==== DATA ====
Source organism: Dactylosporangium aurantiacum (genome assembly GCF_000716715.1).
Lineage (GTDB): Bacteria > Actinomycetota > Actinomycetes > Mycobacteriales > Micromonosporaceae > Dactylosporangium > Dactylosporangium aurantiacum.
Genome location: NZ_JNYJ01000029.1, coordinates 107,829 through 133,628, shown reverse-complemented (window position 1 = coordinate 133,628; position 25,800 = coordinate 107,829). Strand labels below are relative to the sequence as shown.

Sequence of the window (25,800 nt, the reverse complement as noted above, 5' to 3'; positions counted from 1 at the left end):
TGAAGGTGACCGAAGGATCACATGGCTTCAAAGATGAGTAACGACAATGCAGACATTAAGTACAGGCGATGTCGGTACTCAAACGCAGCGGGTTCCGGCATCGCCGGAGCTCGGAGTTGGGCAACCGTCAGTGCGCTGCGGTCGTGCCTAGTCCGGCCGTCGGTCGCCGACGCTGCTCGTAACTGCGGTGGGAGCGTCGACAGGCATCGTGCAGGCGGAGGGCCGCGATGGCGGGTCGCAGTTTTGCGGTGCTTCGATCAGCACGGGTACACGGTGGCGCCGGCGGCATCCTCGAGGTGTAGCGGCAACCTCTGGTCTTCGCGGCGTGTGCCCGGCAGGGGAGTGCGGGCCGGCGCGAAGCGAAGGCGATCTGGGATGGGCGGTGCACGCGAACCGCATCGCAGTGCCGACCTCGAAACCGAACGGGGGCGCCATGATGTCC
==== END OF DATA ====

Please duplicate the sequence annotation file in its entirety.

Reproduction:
Source organism: Dactylosporangium aurantiacum (genome assembly GCF_000716715.1).
Lineage (GTDB): Bacteria > Actinomycetota > Actinomycetes > Mycobacteriales > Micromonosporaceae > Dactylosporangium > Dactylosporangium aurantiacum.
Genome location: NZ_JNYJ01000029.1, coordinates 107,829 through 133,628, shown reverse-complemented (window position 1 = coordinate 133,628; position 25,800 = coordinate 107,829). Strand labels below are relative to the sequence as shown.

Sequence of the window (25,800 nt, the reverse complement as noted above, 5' to 3'; positions counted from 1 at the left end):
TGAAGGTGACCGAAGGATCACATGGCTTCAAAGATGAGTAACGACAATGCAGACATTAAGTACAGGCGATGTCGGTACTCAAACGCAGCGGGTTCCGGCATCGCCGGAGCTCGGAGTTGGGCAACCGTCAGTGCGCTGCGGTCGTGCCTAGTCCGGCCGTCGGTCGCCGACGCTGCTCGTAACTGCGGTGGGAGCGTCGACAGGCATCGTGCAGGCGGAGGGCCGCGATGGCGGGTCGCAGTTTTGCGGTGCTTCGATCAGCACGGGTACACGGTGGCGCCGGCGGCATCCTCGAGGTGTAGCGGCAACCTCTGGTCTTCGCGGCGTGTGCCCGGCAGGGGAGTGCGGGCCGGCGCGAAGCGAAGGCGATCTGGGATGGGCGGTGCACGCGAACCGCATCGCAGTGCCGACCTCGAAACCGAACGGGGGCGCCATGATGTCC